31 December 2016

Two days, two walks (near water)

(1) Queensway to Mile End linear walk

Thursday, 29 December 2016
Start time: 10:15
Moderate 7 miles / 11.3 km
Group West Essex
Meet Queensway Tube Station. A walk along the Prince Regent Canal passing through Camden Town and Islington finishing at Mile End Underground Station. Commentary on route, drop out points along the way. Please bring lunch to avoid queuing.

In Leinster Gardens, on the way to Paddington to pick up the route along the canal, this facade has a disquieting detail, if you look closely -
The windows on the right are blocked up - because there's nothing behind the facade. It's a venting point for the Metropolitan line, built in the 1860s. The facade has helped maintain property values! More about it, including photos of the rear, is here.

In one of the many mews we passed, the old "cobbles" remained underfoot (actually they are granite setts). Looks great, and these aren't too bad to walk on, but often they are uneven and unpleasant underfoot, not to mention being slippery for horses -
 Road, rail and water go their separate ways near Paddington -
This sculpture under the Westway is Walking Man by Sean Henry - he's walking towards Standing Man  -
 Some of the boats moored at Little Venice had their woodstoves going -
 Regent's Canal was fully opened in 1820; approaching Regents Park, the grand houses from John Nash's time were reflected in the frosty stillness -
... and some princely inhabitants played on a sloping lawn -
The iron columns of the splendid bridge show grooves made by ropes, as horses pulled the barges along -
This is Macclesfield Bridge, known since an explosion of gunpowder on a barge in 1874 as "Blow Up Bridge".

Passing through ZSL, London Zoo ... what are these - African hunting dogs, perhaps? -
 ... and these, in the Snowdon Aviary - ibis? -
 Graffiti, graffiti - some is less disturbing than others (I'm partial to flamingoes) -
 Near Camden Town, the new buildings are very, very close to the water -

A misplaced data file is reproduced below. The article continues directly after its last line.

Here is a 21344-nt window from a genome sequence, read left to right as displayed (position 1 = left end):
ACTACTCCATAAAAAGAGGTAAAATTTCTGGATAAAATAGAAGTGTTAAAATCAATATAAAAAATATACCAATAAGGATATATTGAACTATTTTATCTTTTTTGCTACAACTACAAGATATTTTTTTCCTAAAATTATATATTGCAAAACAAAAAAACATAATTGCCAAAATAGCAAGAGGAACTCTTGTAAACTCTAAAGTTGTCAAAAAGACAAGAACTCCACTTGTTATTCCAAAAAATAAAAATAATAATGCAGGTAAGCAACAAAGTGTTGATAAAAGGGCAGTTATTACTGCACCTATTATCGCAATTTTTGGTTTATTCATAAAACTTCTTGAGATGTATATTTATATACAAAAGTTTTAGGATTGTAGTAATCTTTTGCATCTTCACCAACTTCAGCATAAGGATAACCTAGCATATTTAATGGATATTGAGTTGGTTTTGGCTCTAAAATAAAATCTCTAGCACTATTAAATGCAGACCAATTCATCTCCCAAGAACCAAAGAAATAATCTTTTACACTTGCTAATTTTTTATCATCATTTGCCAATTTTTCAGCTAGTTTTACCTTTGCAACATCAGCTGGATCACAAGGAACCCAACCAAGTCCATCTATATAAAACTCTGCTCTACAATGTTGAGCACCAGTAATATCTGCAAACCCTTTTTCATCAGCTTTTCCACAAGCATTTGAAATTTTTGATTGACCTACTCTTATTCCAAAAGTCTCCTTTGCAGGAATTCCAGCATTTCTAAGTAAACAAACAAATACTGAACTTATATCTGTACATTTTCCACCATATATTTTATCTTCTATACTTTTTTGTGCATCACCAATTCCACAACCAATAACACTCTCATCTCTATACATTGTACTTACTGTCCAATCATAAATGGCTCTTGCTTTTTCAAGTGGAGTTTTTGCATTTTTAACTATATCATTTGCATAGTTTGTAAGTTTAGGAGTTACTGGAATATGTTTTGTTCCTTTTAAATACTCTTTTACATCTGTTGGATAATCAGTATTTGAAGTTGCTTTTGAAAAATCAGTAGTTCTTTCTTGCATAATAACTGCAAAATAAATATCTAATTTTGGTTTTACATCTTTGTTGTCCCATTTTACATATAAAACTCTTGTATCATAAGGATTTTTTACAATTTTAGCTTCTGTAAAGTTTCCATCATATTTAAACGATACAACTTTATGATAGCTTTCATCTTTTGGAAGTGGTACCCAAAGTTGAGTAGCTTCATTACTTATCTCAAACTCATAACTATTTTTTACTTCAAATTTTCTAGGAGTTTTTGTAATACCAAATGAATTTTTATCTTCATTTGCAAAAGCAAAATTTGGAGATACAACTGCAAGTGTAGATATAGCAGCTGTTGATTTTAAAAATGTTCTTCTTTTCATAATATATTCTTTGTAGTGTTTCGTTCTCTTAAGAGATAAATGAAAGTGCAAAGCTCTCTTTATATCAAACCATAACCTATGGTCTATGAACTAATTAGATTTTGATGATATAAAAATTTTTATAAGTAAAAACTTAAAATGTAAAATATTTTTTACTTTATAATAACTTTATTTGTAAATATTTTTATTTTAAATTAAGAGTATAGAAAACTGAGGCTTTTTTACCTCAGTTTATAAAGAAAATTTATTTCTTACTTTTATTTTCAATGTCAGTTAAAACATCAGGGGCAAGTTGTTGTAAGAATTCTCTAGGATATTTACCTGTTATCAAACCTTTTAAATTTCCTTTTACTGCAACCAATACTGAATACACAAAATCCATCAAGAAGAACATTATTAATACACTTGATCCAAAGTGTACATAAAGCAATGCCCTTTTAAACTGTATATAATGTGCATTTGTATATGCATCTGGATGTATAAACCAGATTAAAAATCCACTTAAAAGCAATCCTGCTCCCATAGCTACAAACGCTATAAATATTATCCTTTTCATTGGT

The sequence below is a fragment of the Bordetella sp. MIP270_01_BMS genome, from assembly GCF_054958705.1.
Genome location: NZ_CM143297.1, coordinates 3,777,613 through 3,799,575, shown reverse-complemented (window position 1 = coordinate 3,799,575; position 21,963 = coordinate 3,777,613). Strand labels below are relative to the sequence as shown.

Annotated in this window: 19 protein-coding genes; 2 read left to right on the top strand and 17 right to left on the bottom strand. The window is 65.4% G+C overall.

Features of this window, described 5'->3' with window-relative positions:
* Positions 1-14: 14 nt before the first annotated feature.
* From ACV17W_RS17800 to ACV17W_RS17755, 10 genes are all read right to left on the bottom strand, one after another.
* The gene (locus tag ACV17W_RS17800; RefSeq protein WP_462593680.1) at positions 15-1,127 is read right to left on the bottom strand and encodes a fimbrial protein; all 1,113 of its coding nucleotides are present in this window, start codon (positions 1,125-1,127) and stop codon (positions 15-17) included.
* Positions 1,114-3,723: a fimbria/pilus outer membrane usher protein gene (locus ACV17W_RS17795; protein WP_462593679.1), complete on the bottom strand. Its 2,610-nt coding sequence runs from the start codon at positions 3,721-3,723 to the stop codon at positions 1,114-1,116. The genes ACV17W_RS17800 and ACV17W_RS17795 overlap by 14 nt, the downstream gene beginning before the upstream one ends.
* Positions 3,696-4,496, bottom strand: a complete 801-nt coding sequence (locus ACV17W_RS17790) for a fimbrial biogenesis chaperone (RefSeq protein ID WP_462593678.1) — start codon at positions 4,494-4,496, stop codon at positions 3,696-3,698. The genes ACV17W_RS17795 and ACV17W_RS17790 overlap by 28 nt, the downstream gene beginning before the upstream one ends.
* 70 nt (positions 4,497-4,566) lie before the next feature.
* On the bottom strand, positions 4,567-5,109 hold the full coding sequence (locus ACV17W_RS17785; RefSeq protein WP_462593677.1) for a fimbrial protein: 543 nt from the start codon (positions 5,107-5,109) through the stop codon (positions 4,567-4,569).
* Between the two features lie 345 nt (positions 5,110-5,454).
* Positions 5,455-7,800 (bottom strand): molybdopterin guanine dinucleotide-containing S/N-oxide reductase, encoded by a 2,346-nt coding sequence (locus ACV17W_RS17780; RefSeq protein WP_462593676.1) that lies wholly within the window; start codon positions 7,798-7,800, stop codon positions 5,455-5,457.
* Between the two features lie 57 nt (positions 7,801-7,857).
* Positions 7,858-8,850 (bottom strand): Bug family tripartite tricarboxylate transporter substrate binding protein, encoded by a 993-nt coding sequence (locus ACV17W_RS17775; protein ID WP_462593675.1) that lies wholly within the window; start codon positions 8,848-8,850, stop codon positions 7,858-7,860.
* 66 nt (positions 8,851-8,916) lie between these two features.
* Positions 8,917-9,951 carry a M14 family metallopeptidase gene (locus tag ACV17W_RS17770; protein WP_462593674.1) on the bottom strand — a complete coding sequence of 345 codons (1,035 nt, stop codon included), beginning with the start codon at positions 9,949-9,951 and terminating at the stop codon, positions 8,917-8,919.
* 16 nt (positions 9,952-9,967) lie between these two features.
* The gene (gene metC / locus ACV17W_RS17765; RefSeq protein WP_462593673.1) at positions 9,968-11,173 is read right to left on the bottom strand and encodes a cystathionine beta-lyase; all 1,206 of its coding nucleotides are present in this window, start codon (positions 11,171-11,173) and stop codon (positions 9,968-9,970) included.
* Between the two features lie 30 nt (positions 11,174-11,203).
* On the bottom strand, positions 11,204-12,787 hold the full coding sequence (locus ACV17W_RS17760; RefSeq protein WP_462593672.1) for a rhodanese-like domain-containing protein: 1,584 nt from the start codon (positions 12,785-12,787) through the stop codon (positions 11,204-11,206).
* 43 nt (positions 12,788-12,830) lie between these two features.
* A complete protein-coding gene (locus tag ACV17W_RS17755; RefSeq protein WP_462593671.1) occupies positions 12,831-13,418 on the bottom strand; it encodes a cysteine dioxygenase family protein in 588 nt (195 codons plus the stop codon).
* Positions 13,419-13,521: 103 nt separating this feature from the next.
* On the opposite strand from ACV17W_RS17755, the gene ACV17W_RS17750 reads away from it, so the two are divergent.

... and there are lots of them -
 At the King's Cross redevelopment, one of the old gas holders has been made into a park and the other two are converted to residential use -
 More construction -
 When the canal goes into a tunnel, walkers go overground - this old building is just off Chapel Market -
Early in the walk we saw blue plaques marking the residences of a 19th-century gardening-writing couple (Jane and John Loudon) and a couple of actors, Arthur Low of Dad's Army and ... oh dear, who?? Here, heading east in Islington, the green "Islington People's" plaque commemorates Crystal Hale, 1915-1999, saviour of the City Basin; without her efforts, the large stretch of water would be packed with yet more flats.
 More gasholders, near Broadway Market -
 Narrowboats are double moored where possible -
 Nearing Mile End and the end of the walk; low sun is caught in reeds -
The towers of Docklands are visible as we cross the Green Bridge (aka the Banana Bridge) and then descend to street level, and it's back to busy reality -


(2) Linear - London Bridge to Greenwich

Friday, 30 December 2016
Start time: 10:10
Moderate 7.5 miles / 12.1 km
Group Croydon
.Starting point: London Bridge Station by M and S at platform level
Very different Very different weather conditions for this walk - fog and mist - the top of the Shard not visible -
Landmarks (watermarks?) along the central London riverside -
HMS Belfast
Tower Bridge


 The old warehouses on Shad Thames, Bermondsey -
... and more warehouses, converted to flats; this is New Concordia Wharf -
Sculpture by Peter Randall-Page
St Saviour's Dock, outlet of the "lost" River Neckinger, features in Dickens, in Oliver Twist (Sykes dies in the mud near here) -
 More sculpture -
Part of Dr Salter's Daydream, unveiled in 1991, 2011, and 2014
(with recognition for Ada Salter here)
Medieval ruins -
The river came up to the walls of King Edward III's manor house, built in the 14th century
 More warehouses, along Bermondsey Wall East -
The south tower (pedestrian entrance) of the Rotherhithe Tunnel, built in 1908; the staircase was damaged by a bomb and pedestrians must now approach through the car ramp, though apparently few pedestrians use it now -
The Pageant Crescent obelisk is "mysterious", and so is the name of the street and, earlier, the nearby stairs to the foreshore -
The bascule bridge (Tower of London is another such) at the entrance to Surrey Docks was painted red so ships could see it even in smog -

 Fog didn't deter the speedboat trips -
 Surrey Docks Farm has wonderful gates -

 A relic from the age of the docks, the Odessa Street crane is threatened with demolition -
 More sculpture  -  Curlicue by William Pye, on Greenland Dock -
 ... and what is this, out in the water ...
Plenty of signposts as we approach Greenwich -
 The visually complex statue of Peter the Great (a gift from the people of Russia) is set against a visually confusing background -
 Out stopping point - the Cutty Sark, Greenwich, reached at 13.10 -
A brilliant three hours of walking, fog notwithstanding. 

My way home was via Canary Wharf -


4 comments:

yaarge2 said...

Thanks for posting Margaret. Bernie and Claire

Margaret Cooter said...

Bernie and Claire, perhaps you wondered why the obelisk wasn't mentioned - well, I forgot! It seems to be a "mysterious" obelisk, nor is the origin of Pageant Stairs known.

yaarge2 said...

I prefer my obelisks to be mysterious :)

yaarge2 said...

I prefer my obelisks to be mysterious :)